Kids & Reading, Mauritania

Hope and Health, North Macedonia
June 13, 2018
Crossroads Worldview Training, Mauritania
June 13, 2018

The Kids and Reading program is giving children and mothers an opportunity to experience books of different kinds, and thus giving them a reason to want to learn to read properly. Through reading, their minds will be opened to new possibilities. By playing educational games and doing crafts they get an opportunity to learn in a different way than their school rote learning. It will help them develop creativity and problem-solving skills. We hope that mothers will catch the idea that play is important and that the books, they receive as incentives for helping, will be read to their children at home. In the Talibe system, where young village boys are sent to the city to study the Qur'an, life is very difficult for the boys. They are often found begging and stealing on the streets. Two city centres provide an opportunity for more than 100 young boys between 4 -15 years of age placed in the Talibe system to receive education, recreation, vocational training, a nutritious meal, clothing, basic first aid care and access to shower facilities.

Even though many children attend school, the standard of education is inadequate. According to recent statistics regarding this year’s bac exam results, almost 28% passed the Technical Math, less than 18% passed the Math exam, and between two and six percent passed the language exams.

Many of the children learn the mechanics of reading in school and in the neighbourhood Qur’anic schools, which the majority of the children attend five afternoons a week. Mostly they learn by rote and memorization and therefore they struggle to read even a simple book with understanding. The overwhelming majority have nothing to read at home. Even literate mothers don’t understand how important it is to read to their children and have no idea how to read a book aloud to a child.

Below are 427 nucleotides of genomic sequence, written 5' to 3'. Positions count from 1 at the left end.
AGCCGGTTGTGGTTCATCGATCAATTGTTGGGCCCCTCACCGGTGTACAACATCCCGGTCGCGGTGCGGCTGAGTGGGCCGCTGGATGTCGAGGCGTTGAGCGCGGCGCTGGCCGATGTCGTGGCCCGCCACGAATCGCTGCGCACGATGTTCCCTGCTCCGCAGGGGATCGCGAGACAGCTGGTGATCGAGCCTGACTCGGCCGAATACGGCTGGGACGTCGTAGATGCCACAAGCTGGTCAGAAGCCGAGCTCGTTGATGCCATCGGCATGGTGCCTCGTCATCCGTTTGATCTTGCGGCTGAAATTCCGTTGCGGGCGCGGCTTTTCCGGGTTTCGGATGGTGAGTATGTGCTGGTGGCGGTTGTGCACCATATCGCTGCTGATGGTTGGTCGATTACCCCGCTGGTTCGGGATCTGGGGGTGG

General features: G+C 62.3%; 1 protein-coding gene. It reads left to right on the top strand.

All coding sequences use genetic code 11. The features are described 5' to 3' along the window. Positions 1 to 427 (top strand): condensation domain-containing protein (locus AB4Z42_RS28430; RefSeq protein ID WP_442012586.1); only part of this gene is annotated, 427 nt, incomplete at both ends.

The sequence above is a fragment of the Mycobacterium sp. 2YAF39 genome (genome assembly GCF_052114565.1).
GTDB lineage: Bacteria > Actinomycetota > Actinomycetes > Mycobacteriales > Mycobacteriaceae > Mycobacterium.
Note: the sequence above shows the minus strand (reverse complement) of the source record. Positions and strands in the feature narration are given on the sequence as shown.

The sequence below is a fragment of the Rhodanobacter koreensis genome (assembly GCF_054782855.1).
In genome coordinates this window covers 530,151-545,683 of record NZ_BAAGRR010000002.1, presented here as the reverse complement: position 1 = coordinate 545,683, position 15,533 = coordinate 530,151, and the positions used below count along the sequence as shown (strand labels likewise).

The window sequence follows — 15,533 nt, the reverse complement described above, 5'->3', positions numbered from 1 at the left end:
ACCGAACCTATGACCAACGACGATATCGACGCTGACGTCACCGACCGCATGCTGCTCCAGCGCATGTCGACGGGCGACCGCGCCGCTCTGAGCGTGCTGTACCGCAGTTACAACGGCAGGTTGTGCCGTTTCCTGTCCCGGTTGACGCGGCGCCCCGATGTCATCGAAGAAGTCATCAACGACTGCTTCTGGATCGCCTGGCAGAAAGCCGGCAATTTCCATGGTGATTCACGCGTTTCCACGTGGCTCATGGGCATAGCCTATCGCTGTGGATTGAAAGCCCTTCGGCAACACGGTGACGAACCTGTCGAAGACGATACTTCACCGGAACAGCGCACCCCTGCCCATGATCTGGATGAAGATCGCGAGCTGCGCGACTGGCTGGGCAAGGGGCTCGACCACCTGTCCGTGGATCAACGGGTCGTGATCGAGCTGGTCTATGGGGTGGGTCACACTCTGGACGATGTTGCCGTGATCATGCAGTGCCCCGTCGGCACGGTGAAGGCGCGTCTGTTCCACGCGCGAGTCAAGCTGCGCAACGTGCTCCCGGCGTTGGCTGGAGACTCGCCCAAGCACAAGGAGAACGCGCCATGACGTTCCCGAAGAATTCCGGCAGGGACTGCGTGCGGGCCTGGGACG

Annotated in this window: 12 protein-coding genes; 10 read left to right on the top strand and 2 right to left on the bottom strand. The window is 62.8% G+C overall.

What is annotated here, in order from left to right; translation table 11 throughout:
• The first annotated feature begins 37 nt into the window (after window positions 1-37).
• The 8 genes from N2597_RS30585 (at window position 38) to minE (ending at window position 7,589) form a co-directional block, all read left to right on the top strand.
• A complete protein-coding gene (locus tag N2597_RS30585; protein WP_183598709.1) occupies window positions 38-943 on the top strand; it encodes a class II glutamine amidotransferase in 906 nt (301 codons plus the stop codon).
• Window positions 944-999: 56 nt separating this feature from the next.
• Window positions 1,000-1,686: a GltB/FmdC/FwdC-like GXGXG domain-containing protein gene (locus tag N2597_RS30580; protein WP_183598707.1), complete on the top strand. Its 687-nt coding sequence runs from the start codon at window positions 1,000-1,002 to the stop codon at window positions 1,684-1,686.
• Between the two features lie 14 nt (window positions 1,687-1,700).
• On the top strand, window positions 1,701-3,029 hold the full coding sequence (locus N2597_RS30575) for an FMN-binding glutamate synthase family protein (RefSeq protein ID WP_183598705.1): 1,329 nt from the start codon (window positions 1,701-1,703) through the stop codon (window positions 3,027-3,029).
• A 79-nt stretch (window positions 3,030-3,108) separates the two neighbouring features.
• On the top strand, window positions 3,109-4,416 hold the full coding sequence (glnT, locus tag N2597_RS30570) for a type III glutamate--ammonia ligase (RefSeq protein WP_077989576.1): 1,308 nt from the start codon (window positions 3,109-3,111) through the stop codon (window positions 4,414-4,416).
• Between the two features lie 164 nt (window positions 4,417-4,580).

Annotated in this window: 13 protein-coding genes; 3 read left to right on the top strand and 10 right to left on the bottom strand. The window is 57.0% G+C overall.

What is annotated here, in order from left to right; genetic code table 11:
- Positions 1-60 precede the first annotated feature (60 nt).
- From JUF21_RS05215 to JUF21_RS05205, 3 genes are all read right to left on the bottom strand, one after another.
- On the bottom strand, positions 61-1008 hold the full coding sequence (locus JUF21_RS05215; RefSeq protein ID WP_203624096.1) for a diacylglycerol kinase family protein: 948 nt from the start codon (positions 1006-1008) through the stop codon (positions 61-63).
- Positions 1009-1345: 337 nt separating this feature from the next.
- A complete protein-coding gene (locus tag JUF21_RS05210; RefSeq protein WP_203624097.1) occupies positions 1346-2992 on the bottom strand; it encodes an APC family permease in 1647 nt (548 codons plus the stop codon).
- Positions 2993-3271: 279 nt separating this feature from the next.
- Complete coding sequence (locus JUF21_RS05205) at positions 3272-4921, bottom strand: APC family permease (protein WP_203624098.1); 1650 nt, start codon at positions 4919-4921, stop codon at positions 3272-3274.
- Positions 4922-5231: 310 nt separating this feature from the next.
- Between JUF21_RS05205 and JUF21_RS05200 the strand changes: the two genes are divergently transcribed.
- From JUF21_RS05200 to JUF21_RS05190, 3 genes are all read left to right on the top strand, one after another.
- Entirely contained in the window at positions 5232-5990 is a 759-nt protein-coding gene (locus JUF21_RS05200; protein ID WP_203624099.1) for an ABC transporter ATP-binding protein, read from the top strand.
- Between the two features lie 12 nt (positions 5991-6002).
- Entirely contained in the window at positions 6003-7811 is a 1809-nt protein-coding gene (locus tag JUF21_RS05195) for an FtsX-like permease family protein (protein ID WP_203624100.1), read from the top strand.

The mothers do not understand the importance of stimulating play and education. The children have few stimulating toys and are not encouraged to play educational games or do crafts. This is traditionally an oral culture, but in the city, this is quickly exchanged for a television culture.

To increase the value of learning in the neighbourhood our partner has started an ‘after school reading/learning club’ where children are encouraged to read books, do simple crafts and play educational games.

Mothers and older siblings, mostly sisters, are asked to volunteer to help read a couple of books aloud to the children each time. They are guided to read with expression and to ask relevant questions to help the children understand and appreciate the book. The volunteers will also assist children in their own reading and help with games and craft activities, thus gaining experience.

As reward, they will be able to choose a few books and craft materials as a gift. This will enable them to continue similar activities at home.


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